Grateful for the positives…

14276510_1830062183889971_778805157_nYesterday I had the pleasure of being a guest speaker at a Baptist Care “Stories of me” event in Sydney; a long way, and tiring, but worth it as it is imperative our voice is heard or nothing will ever change. The event was really interesting. It is always poignant for me to listen to family care partners of which there were three who presented, as their pain is totally aligned with my recollection of being a ‘care partner’ of people I loved and supported, and who have died from dementia. I do realise the physical and emotional challenges, and also know that their pain goes on long after we die. It was MC’d by Nartarsha Belling, a journalist from Channel 10, who is a delightful young women, originally a country girl like me.  It was fabulous meeting and getting to know her just a little bit. She asked someone to take this photo  of us to show her mum, and then published it on her Instagram page!

I think I am on Instagram, but have no idea what my login details are, so will simply have to say thank you here!

screen-shot-2016-09-16-at-8-36-30-am

This is a screen shot of what Nartarsha wrote on Instagram, as well as a response by my good friends Mick Carmody’s lovely daughter Melissa.

Thanks to them both. Grateful.

 

15 thoughts on “Grateful for the positives…

  1. Kate,

    Thank you for your words and wisdom from the inside of dementia. Your thoughts have given me a message to pass on as a way of honoring my wife who passed in July of this year. As a pediatrician, I encounter a least one family each week that is dealing with dementia in a family member, and sharing your story and words helps both them and me. We are each in charge of our own value, despite those who might be so empty as to be “full of us”. Your value is immeasurable to me and to all those who listen.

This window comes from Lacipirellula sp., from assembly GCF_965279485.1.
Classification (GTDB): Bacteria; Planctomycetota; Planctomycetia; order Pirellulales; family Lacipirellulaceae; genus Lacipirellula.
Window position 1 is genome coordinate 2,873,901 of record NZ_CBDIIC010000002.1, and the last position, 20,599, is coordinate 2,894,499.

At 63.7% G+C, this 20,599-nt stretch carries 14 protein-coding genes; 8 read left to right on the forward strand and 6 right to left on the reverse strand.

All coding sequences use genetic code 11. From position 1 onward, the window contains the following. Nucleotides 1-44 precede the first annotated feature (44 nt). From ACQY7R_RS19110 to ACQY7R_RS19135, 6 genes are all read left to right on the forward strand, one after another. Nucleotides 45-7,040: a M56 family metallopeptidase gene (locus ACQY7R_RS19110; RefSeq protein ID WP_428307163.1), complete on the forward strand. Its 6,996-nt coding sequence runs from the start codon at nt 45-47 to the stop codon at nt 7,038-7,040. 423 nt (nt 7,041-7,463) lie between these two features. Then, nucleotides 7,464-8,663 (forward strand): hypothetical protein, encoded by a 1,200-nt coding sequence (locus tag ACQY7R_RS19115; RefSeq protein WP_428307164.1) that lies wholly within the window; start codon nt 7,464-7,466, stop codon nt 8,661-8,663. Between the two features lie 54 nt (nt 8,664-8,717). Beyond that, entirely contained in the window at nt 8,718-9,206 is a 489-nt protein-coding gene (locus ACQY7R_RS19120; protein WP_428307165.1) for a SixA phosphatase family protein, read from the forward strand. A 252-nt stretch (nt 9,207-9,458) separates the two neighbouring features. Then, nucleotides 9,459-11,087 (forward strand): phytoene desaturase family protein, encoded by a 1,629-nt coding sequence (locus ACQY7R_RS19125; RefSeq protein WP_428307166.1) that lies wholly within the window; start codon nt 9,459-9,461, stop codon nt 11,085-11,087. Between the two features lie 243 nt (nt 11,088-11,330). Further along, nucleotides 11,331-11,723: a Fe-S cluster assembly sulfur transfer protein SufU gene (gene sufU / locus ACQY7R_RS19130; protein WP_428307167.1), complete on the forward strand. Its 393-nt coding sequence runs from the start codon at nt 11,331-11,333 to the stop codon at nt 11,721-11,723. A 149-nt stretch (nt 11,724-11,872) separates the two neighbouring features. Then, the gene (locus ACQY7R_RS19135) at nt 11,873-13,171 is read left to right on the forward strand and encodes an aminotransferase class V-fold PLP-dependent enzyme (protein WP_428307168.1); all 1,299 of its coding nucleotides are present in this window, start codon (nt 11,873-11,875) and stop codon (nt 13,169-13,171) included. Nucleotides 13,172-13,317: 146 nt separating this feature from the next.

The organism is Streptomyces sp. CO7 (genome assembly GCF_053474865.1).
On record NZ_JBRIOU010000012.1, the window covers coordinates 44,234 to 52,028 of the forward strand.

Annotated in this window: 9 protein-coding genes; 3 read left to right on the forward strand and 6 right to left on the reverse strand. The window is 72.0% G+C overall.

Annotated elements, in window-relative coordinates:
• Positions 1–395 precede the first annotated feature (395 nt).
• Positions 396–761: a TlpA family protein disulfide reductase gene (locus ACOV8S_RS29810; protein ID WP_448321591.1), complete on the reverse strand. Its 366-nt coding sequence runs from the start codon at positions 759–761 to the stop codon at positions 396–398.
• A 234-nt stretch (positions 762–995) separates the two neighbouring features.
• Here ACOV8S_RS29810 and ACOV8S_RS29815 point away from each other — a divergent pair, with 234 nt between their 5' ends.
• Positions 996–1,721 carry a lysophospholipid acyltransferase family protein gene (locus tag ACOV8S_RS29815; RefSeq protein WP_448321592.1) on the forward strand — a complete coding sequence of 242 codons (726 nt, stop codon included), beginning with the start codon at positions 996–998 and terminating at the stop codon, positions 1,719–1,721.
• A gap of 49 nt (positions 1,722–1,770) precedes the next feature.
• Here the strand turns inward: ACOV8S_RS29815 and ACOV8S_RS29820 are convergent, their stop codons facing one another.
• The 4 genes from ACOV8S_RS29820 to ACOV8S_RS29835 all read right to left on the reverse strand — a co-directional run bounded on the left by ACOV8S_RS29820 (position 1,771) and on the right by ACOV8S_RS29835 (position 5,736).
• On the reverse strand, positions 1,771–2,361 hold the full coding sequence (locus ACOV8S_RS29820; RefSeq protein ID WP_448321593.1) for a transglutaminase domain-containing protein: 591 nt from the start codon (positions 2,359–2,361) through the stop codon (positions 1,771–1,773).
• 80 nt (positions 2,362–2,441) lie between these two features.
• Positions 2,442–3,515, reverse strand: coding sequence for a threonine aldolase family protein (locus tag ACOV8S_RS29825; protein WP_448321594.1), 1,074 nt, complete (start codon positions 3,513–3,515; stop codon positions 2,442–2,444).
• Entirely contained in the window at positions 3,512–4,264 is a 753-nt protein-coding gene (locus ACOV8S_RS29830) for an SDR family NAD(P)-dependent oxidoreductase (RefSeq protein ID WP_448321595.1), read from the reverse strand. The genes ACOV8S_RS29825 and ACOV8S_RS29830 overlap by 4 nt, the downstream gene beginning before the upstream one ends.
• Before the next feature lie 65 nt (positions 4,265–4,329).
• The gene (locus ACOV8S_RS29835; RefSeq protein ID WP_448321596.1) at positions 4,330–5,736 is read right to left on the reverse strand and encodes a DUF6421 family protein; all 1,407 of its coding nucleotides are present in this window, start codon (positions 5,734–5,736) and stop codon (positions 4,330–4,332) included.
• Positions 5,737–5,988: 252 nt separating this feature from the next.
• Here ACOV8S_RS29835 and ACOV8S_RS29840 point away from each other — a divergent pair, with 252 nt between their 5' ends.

Love and prayer for you,

    Michael

    • Dear Michael, Firstly, thank you so much for joining the conversation here, and for sharing your own loss. With tears, I can only say I am so glad my blogs helps in some small way, and am truly thrilled you have also told me that, it truly means a lot. Stay in touch as you wish… Kate x

    • Michael, what a beautiful post. Kate is indeed, a very wise woman. I just wish we could all get along more “harmoniously” 😦 In-house factionalism is something I’ve witnessed many, many times in charities/ health support organisations over the years. It’s never turned out well 😦 So sorry you’re going through this Kate {big big hug}

  2. Hi Kate you are an inspiration. Whenever I talk about anybody who speaks out for people with dementia your name is top of the list. I wish we lived nearer the two of us would be better than Batman and Robin. I know how hard it is to fight for PWD especially having to rely on others as well. When this happens you know who your true friends are. However since diagnosis I have made more friends who really care. Keep your chin up. I used to work for a company called the Carborundum that made grindstones. We had a saying non carborundum illigitumi. Which we read as never let the b——ds grind you down. So keep your chin up.

  3. We never know why people do what they do and say what they say. Life is interesting and if it wasn’t we would all be as boring and as tiresome as those that block us, delete us and choose not to continue participating in our lives and forget to tell you they don’t want you involved anymore. You have many more that love you and support. Like me xxxx

  4. I’m sorry you’ve been going through a “rough patch” lately. I will think happy thoughts of you and carry you in my Tonglen! I hope things will perk up soon. Hugs, Mary

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